A data study run by MeasureOne Private Student Loan Consortium details promising feedback on private student loan performance of graduates and families throughout the United States.  The overall summary of the reports tells us that private student loans are successfully being managed by borrowers due to positive trends since the 2008 crisis.

Just to clarify, this report focuses on private student loans, so it does not include federal student loans at all.  The study includes data from the 2008 crisis all the way up to the first quarter of 2016.  It does not include consolidated loans, and it specifically targets school-certified loans.

Late and early delinquency stages have decreased considerably since 2008.  Early stage delinquency has declined 9% year over year; now 2.5% of private loans today are in early stage delinquency.  Late stage delinquency accounts for 1.9% of private loans today after a 16.8% year over year decline.  Late stage delinquency is defined as over 90 days past due on payments.  Early stage pertains to payments past due by 30 to 89 days.

Graduate loans appear to have a lower delinquency rate overall  compared to undergraduate loans.  Late stage delinquency rate for graduate loans is 1.1% while the same rate for undergraduate loans is 2.1%.  Early stage delinquency rate for grad loans is 1.6% compared to 2.6% for undergraduate loans.

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Private loan forbearance, a period where no payments are made while interest accrues, is also on the decline.  Since 2011, forbearance status has declined by 26.6%.  Today, 2.2% of private loans are in forbearance after a year over year decline of 4.1% since 2008.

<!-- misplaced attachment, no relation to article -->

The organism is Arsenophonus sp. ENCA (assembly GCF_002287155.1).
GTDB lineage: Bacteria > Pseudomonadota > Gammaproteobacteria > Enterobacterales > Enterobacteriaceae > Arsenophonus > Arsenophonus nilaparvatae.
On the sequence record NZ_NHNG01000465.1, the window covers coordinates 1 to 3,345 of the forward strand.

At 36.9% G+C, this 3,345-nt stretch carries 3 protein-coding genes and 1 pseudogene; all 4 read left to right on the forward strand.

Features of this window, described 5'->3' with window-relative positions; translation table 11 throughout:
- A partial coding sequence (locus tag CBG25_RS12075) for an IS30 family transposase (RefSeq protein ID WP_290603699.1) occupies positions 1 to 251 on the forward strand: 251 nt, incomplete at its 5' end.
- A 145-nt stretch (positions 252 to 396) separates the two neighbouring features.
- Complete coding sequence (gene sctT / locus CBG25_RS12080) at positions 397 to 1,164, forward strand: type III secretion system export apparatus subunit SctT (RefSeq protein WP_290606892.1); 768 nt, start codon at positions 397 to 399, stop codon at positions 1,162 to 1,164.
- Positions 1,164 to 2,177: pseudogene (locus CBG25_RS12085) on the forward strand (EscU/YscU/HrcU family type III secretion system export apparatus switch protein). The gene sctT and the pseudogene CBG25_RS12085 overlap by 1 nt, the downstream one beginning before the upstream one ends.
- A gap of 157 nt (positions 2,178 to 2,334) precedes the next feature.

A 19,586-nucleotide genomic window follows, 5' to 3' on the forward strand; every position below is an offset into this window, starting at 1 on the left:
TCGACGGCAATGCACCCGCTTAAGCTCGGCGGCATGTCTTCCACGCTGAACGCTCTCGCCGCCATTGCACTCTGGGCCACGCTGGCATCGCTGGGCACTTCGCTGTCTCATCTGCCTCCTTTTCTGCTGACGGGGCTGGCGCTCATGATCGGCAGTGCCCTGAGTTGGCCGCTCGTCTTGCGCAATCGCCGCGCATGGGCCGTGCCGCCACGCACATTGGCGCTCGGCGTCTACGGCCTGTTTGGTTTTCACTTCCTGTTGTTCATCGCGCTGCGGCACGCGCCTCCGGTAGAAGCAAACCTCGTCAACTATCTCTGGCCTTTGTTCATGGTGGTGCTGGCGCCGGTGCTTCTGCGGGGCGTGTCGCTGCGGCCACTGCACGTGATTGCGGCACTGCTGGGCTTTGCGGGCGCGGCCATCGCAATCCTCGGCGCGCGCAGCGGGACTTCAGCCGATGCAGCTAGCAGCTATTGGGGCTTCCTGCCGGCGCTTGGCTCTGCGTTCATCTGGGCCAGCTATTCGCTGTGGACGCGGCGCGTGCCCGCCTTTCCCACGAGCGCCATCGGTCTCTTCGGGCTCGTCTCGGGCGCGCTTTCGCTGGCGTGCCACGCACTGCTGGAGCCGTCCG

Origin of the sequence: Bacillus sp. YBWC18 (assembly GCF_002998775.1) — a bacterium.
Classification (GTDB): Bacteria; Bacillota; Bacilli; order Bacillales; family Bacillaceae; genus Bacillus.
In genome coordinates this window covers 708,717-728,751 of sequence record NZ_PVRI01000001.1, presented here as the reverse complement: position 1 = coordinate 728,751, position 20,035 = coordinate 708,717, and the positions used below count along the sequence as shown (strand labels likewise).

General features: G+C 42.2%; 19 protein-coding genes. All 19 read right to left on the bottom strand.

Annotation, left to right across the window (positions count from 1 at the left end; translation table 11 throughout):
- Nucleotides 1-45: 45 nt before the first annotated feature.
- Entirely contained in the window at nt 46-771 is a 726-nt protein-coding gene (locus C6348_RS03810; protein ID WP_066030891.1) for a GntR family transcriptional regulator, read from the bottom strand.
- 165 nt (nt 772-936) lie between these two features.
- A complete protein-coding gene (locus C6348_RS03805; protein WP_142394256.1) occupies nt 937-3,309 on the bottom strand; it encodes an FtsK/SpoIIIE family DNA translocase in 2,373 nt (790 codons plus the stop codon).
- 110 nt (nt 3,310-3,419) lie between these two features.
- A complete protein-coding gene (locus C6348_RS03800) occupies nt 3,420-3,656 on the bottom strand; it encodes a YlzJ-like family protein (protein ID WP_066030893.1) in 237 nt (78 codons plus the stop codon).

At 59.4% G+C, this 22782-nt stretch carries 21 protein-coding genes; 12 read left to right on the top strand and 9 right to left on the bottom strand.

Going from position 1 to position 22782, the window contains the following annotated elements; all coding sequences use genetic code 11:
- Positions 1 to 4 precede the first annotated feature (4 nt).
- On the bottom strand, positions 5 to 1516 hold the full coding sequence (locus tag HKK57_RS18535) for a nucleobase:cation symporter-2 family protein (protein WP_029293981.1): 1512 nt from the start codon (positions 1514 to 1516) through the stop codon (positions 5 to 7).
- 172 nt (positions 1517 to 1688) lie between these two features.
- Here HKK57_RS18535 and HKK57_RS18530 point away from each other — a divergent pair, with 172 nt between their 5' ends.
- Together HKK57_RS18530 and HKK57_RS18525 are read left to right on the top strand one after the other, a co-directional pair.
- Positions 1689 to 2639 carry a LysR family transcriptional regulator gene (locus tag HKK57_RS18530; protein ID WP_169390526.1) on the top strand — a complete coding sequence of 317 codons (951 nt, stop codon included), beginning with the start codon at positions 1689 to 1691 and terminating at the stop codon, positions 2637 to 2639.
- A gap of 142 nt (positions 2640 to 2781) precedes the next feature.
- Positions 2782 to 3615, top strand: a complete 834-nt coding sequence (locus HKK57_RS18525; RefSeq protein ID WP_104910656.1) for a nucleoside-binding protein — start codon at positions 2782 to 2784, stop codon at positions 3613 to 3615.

The overall school certification for private loans is excellent.  As of now, 99.3% of private loans are verified and delivered effectively to the university or college.  One of the findings of this study is a positive correlation between school certification and private student loan performance.

These are very promising trends that certainly bolster confidence in private student loans.  Keep in mind that private student loans account for only 7.5% of total student loans; the rest are federal.  Private loans account for roughly $102 billion of the $1.35 trillion of outstanding student loan debt.

This study sheds light on private student loan potential compared to federal student loans.  There are many key aspects of private lenders in this industry that the federal government lacks such as lender competition, flexible initial repayment options, simple refinancing options, etc.  The private student loan marketplace is market driven while federal student loans often have fixed rates and less flexibility.  This study certainly serves the argument for private student loans well.